Warming Seas Are Accelerating Greenland’s Glacier Retreat

To measure water depth and salinity, the OMG project dropped probes by plane into fjords along Greenland’s coast. Shown here is one such fjord in which a glacier is undercut by warming water. The brown water is caused by sediment being dredged up from the base of the glacier by meltwater plumes. (Credits: NASA/JPL-Caltech)

Scientists with NASA’s Oceans Melting Greenland mission are probing deep below the island’s warming coastal waters to help us better predict the rising seas of the future.

PASADENA, Calif. (NASA PR) — Greenland’s melting glaciers, which plunge into Arctic waters via steep-sided inlets, or fjords, are among the main contributors to global sea level rise in response to climate change. Gaining a better understanding of how warming ocean water affects these glaciers will help improve predictions of their fate. Such predictions could in turn be used by communities around the world to better prepare for flooding and mitigate coastal ecosystem damage.

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CASIS & NSF Select Five Transport Phenomena Projects for Flight to International Space Station

KENNEDY SPACE CENTER, Fla., October 20, 2020 (CASIS PR) – The Center for the Advancement of Science in Space (CASIS) and the National Science Foundation (NSF) today announced five awarded projects from a joint solicitation for research in the general field of  transport phenomena.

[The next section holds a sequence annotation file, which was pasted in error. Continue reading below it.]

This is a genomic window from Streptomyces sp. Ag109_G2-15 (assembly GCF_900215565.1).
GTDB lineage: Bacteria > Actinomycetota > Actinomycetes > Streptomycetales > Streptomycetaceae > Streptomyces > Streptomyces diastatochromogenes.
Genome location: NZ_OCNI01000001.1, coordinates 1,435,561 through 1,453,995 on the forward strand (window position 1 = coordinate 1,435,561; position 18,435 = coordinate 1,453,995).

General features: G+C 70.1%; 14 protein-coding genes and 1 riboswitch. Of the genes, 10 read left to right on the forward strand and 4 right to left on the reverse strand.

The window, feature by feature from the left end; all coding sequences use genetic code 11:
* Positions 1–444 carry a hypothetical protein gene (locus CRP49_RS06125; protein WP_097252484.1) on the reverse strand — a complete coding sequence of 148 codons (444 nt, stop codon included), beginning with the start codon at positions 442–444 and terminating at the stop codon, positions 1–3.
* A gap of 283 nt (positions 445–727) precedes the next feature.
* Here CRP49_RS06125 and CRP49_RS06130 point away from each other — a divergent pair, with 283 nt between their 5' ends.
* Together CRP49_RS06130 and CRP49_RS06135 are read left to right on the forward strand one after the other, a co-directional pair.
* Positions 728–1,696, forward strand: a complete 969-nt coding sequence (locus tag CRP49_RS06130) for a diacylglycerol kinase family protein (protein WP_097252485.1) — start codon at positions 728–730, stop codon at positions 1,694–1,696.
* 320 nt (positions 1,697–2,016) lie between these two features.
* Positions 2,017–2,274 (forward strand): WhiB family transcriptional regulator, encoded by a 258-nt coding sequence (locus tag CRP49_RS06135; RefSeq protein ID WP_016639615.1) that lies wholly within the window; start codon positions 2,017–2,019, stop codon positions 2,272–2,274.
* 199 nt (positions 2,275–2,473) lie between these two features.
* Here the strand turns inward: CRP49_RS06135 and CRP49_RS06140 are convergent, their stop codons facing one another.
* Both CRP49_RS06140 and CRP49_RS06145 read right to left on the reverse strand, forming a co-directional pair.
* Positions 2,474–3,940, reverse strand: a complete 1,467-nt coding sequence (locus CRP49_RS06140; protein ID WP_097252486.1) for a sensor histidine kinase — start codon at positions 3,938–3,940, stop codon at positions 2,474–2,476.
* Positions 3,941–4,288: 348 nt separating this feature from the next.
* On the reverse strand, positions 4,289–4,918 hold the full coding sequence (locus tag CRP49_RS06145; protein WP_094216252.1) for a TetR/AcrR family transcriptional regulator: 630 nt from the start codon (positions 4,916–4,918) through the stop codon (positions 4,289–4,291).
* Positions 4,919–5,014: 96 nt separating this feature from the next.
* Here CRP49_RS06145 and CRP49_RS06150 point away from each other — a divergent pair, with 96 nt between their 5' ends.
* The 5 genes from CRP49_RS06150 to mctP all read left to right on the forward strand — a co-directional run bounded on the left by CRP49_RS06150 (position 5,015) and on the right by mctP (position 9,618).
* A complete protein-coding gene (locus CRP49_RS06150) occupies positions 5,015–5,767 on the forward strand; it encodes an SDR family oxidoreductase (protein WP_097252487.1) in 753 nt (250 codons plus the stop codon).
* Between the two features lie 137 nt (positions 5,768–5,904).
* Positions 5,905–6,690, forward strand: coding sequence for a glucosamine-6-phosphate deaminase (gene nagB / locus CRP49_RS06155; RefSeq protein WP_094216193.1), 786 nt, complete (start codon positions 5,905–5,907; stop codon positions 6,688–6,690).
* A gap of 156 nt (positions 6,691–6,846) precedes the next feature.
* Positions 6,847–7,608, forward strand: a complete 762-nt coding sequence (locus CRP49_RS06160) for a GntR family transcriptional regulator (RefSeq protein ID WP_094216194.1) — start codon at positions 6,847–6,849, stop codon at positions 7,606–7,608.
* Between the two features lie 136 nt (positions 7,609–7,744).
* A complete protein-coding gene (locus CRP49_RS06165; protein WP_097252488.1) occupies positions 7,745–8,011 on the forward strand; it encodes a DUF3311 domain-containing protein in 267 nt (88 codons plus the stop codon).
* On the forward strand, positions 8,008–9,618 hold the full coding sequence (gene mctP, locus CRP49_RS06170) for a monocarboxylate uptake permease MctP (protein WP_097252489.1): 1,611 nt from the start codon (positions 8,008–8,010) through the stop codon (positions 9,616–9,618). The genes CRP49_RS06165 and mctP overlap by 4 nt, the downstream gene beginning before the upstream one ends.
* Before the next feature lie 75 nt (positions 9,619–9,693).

The solicitation sought investigators interested in leveraging resources onboard the International Space Station (ISS) U.S. National Laboratory for research in the areas of fluid dynamics, particulate and multiphase processes, thermal transport, nanoscale interactions, and combustion and fire systems.

The NSF Directorate for Engineering invested $2 million in awards to the selected projects, and CASIS, manager of the ISS National Lab, will facilitate hardware implementation, in-orbit access, and astronaut crew time to support the investigations on the orbiting laboratory.

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Virgin Orbit Designs New Mass Producible Ventilator of COVID-19 Patients

Bridge ventilator (Credit: Virgin Orbit)

LONG BEACH, Calif., March 30, 2020 (Virgin Orbit PR — Virgin Orbit has developed a new mass-producible bridge ventilator to help in the fight against the coronavirus (COVID-19) pandemic. The Virgin Orbit team has been consulting with the Bridge Ventilator Consortium (BVC), led by the University of California Irvine (UCI) and the University of Texas at Austin (UT Austin), a group formed to spawn and nurture efforts to build producible, simple ventilators to aid in the current COVID-19 crisis.

Pending clearance by the Food and Drug Administration (FDA), Virgin Orbit aims to commence production at its Long Beach manufacturing facility in early April, sprinting to deliver units into the hands of first responders and healthcare professionals as soon as possible.

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GRACE, GRACE-FO Satellite Data Track Ice Loss at the Poles

Greenland’s Steenstrup Glacier, with the mid-morning sun glinting off the Denmark Strait in the background. The image was taken during a NASA IceBridge airborne survey of the region in 2016. (Credit: NASA/Operation IceBridge)

Greenland and Antarctica are melting – but how quickly and which areas are most affected? Nearly 20 years of satellite data provide key insights into these questions.


PASADENA, Calif. (NASA PR) — During the exceptionally warm Arctic summer of 2019, Greenland lost 600 billion tons of ice – enough to raise global sea levels by nearly a tenth of an inch (2.2 millimeters) in just two months, a new study shows.

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